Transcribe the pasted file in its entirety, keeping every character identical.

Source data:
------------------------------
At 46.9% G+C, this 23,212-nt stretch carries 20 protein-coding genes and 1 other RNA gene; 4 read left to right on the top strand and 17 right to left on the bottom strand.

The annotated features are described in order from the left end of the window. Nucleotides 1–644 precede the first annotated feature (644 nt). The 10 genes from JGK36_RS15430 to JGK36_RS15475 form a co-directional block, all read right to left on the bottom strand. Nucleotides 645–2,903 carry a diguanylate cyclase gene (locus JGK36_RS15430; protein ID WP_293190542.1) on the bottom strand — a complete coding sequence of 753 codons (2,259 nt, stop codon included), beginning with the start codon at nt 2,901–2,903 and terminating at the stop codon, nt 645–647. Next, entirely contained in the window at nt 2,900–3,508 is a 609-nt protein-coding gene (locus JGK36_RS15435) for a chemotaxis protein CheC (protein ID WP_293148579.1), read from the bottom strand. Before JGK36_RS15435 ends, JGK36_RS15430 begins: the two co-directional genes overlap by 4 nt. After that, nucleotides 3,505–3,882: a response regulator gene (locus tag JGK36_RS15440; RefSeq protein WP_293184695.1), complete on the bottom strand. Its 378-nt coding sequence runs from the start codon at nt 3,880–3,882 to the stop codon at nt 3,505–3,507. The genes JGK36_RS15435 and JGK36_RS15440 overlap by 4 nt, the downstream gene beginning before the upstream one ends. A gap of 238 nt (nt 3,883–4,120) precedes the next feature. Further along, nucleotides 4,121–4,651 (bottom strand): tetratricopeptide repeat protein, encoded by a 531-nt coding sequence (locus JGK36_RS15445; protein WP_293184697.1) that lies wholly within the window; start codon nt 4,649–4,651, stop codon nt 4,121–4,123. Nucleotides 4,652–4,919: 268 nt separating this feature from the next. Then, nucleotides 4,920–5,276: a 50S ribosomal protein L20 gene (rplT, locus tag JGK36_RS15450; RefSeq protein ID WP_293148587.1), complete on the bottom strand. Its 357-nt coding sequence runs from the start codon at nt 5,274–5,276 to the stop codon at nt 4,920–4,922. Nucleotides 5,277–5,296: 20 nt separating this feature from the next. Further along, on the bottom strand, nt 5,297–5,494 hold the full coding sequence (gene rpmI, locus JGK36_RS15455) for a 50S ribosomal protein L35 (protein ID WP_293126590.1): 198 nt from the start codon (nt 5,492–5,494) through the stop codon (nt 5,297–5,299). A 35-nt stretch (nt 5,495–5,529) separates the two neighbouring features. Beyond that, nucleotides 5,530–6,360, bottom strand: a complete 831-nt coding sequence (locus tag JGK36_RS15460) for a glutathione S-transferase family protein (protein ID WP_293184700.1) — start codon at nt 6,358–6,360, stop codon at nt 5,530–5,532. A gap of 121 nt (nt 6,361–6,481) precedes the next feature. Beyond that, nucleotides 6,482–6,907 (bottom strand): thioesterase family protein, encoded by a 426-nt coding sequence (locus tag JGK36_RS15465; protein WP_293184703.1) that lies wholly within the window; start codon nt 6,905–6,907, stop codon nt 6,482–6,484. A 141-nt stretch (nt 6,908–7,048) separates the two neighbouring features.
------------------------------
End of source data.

At 46.9% G+C, this 23,212-nt stretch carries 20 protein-coding genes and 1 other RNA gene; 4 read left to right on the top strand and 17 right to left on the bottom strand.

The annotated features are described in order from the left end of the window. Nucleotides 1–644 precede the first annotated feature (644 nt). The 10 genes from JGK36_RS15430 to JGK36_RS15475 form a co-directional block, all read right to left on the bottom strand. Nucleotides 645–2,903 carry a diguanylate cyclase gene (locus JGK36_RS15430; protein ID WP_293190542.1) on the bottom strand — a complete coding sequence of 753 codons (2,259 nt, stop codon included), beginning with the start codon at nt 2,901–2,903 and terminating at the stop codon, nt 645–647. Next, entirely contained in the window at nt 2,900–3,508 is a 609-nt protein-coding gene (locus JGK36_RS15435) for a chemotaxis protein CheC (protein ID WP_293148579.1), read from the bottom strand. Before JGK36_RS15435 ends, JGK36_RS15430 begins: the two co-directional genes overlap by 4 nt. After that, nucleotides 3,505–3,882: a response regulator gene (locus tag JGK36_RS15440; RefSeq protein WP_293184695.1), complete on the bottom strand. Its 378-nt coding sequence runs from the start codon at nt 3,880–3,882 to the stop codon at nt 3,505–3,507. The genes JGK36_RS15435 and JGK36_RS15440 overlap by 4 nt, the downstream gene beginning before the upstream one ends. A gap of 238 nt (nt 3,883–4,120) precedes the next feature. Further along, nucleotides 4,121–4,651 (bottom strand): tetratricopeptide repeat protein, encoded by a 531-nt coding sequence (locus JGK36_RS15445; protein WP_293184697.1) that lies wholly within the window; start codon nt 4,649–4,651, stop codon nt 4,121–4,123. Nucleotides 4,652–4,919: 268 nt separating this feature from the next. Then, nucleotides 4,920–5,276: a 50S ribosomal protein L20 gene (rplT, locus tag JGK36_RS15450; RefSeq protein ID WP_293148587.1), complete on the bottom strand. Its 357-nt coding sequence runs from the start codon at nt 5,274–5,276 to the stop codon at nt 4,920–4,922. Nucleotides 5,277–5,296: 20 nt separating this feature from the next. Further along, on the bottom strand, nt 5,297–5,494 hold the full coding sequence (gene rpmI, locus JGK36_RS15455) for a 50S ribosomal protein L35 (protein ID WP_293126590.1): 198 nt from the start codon (nt 5,492–5,494) through the stop codon (nt 5,297–5,299). A 35-nt stretch (nt 5,495–5,529) separates the two neighbouring features. Beyond that, nucleotides 5,530–6,360, bottom strand: a complete 831-nt coding sequence (locus tag JGK36_RS15460) for a glutathione S-transferase family protein (protein ID WP_293184700.1) — start codon at nt 6,358–6,360, stop codon at nt 5,530–5,532. A gap of 121 nt (nt 6,361–6,481) precedes the next feature. Beyond that, nucleotides 6,482–6,907 (bottom strand): thioesterase family protein, encoded by a 426-nt coding sequence (locus tag JGK36_RS15465; protein WP_293184703.1) that lies wholly within the window; start codon nt 6,905–6,907, stop codon nt 6,482–6,484. A 141-nt stretch (nt 6,908–7,048) separates the two neighbouring features.